You mention the Fed, who you are correct is not a gov't agency, but rather the legal and monopolistic (by Government mandate see: Federal Reserve Act 1913) currency issuer in the U.S. They set interest rates. Interest rates set by the Fed go a long way in determining how credit and currency use. This determines how people, the public be they lenders or borrowers of credit, act in relation to utilizing and lending credit.
In summary, you're laying blame at the feet of the free market for the housing crisis is wrong. The housing crisis of late was caused by meddling government regulation and a free market on housing, money, credit, etc have not existed for quite a long time.

I perceive the author to be saying this: The government is trying to prop up the failing housing market by enticing people to buy. And worst they enticing people to buy houses they can't afford in order to continue the bubble. However, the author points out as a home owner he wants prices to stabilize and stay up because it affects the value of his own home. As a prospective buyer one would want prices to go down because they'll get more bang for their credit buck. And yet as prices dip and credit is still loose the psychology of it is that people will shop for bigger, more expensive homes because the credit is cheap.
The author still seems to miss the point when he says home ownership needs to be one of responsibility and affordability. Unfortunately, the situation as it is now, the gov't trying to reinflate a bubble, neither the former or the latter will occur. The housing market needs a serious correction. That correction is going to screw a lot of current homeowners who bought in the last 10 yrs especially ones who overbought, overpaid. Despite the interest rates set so low, housing prices still aren't low enough to warrant snatching up real estate.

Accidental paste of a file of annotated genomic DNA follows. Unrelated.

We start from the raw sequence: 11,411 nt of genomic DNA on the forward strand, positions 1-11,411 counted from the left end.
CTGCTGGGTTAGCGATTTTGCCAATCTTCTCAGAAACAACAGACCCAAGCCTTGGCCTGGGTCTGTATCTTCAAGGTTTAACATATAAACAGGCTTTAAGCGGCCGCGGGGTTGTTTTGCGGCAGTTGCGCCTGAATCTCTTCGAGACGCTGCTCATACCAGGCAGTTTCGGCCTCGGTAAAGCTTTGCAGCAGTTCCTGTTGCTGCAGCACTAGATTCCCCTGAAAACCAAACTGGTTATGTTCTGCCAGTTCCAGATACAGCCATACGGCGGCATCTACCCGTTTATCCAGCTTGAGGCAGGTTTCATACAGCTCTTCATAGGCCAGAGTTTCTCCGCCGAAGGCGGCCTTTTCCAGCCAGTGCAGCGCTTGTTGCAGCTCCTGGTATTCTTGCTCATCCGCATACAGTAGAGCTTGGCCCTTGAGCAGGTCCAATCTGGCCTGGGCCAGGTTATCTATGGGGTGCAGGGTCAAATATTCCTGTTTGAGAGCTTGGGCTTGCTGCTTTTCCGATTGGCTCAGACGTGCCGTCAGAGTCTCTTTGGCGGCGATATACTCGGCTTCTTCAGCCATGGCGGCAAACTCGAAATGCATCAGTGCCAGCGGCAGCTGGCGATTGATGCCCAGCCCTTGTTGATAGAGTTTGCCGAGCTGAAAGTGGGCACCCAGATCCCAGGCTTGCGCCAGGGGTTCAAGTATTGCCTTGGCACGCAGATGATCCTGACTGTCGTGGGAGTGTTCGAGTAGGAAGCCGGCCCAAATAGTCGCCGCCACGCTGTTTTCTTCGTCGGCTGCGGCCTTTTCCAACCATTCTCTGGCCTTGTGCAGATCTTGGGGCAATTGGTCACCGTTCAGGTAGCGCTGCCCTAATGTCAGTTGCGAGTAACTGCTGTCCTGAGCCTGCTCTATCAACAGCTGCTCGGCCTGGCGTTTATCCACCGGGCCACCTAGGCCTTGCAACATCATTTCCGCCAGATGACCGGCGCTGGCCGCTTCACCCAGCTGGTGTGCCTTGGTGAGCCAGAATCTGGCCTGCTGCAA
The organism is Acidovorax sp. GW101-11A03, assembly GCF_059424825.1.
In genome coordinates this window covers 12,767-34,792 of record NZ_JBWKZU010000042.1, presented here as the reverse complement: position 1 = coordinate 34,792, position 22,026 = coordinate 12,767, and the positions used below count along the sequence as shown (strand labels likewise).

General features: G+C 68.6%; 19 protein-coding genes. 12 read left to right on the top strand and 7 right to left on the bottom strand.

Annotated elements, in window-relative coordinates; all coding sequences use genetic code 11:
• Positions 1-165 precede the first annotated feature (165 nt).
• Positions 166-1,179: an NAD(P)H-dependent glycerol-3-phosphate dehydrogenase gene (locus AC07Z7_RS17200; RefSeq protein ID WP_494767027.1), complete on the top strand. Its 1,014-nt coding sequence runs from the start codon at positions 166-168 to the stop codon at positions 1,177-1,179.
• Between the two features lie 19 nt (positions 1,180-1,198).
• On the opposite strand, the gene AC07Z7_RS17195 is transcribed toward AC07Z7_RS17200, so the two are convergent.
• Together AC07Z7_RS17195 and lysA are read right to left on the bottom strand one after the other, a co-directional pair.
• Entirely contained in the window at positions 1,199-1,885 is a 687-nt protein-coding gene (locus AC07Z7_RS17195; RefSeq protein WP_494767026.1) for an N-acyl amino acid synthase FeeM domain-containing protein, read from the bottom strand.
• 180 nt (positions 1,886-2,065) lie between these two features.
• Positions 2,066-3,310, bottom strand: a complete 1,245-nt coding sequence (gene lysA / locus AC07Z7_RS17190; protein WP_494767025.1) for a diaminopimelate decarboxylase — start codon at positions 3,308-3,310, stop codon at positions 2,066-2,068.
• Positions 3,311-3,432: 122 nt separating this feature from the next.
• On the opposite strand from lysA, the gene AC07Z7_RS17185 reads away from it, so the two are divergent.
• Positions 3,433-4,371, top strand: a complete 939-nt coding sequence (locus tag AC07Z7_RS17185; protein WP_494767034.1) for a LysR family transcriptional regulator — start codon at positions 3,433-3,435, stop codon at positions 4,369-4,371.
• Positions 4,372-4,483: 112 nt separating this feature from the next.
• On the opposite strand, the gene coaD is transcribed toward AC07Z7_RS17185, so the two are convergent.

Guest's picture

Great point, it is often wise to buy a house well within your means, and not max out to what the bank tells you what you can afford. Remember, they are a business, and will try and make as much money as they can off of you. A higher down payment and a smaller loan means less interest out of your pocket.

Guest's picture

I agree with you, however, I disagree with your idea that low rates don't make homes affordable. Homes are incredibly affordable now so long as you are financially responsible and don't over spend. Plus, if you're planning on being in your house for a while - which you should be if you're buying - purchasing the home make sense.

Don't get me wrong, I've never thought of home ownership as a worthwhile investment, but that still doesn't mean homes aren't affordable.

Guest's picture
Guest

Good points. I don't own a home, but I'll be ready to buy in a year or two. Now, should we think about buying a home like buying a car? For example, I wouldn't buy a new $30,000 car just because the dealership gave me a 0% interest rate. I'd buy that car if I could afford it. Does it therefore make sense to buy a house that's not within my price range just because the interest rate is low and I could afford the monthly payments? I don't know the answer to that. The conventional thinking about this seems to be that cars depreciate and homes appreciate, so we are supposed to buy the most house we can afford because it will pay off in the end. Does it pay off in the end or are people just deluding themselves into thinking that it pays off in the end because they are rationalizing their home purchase?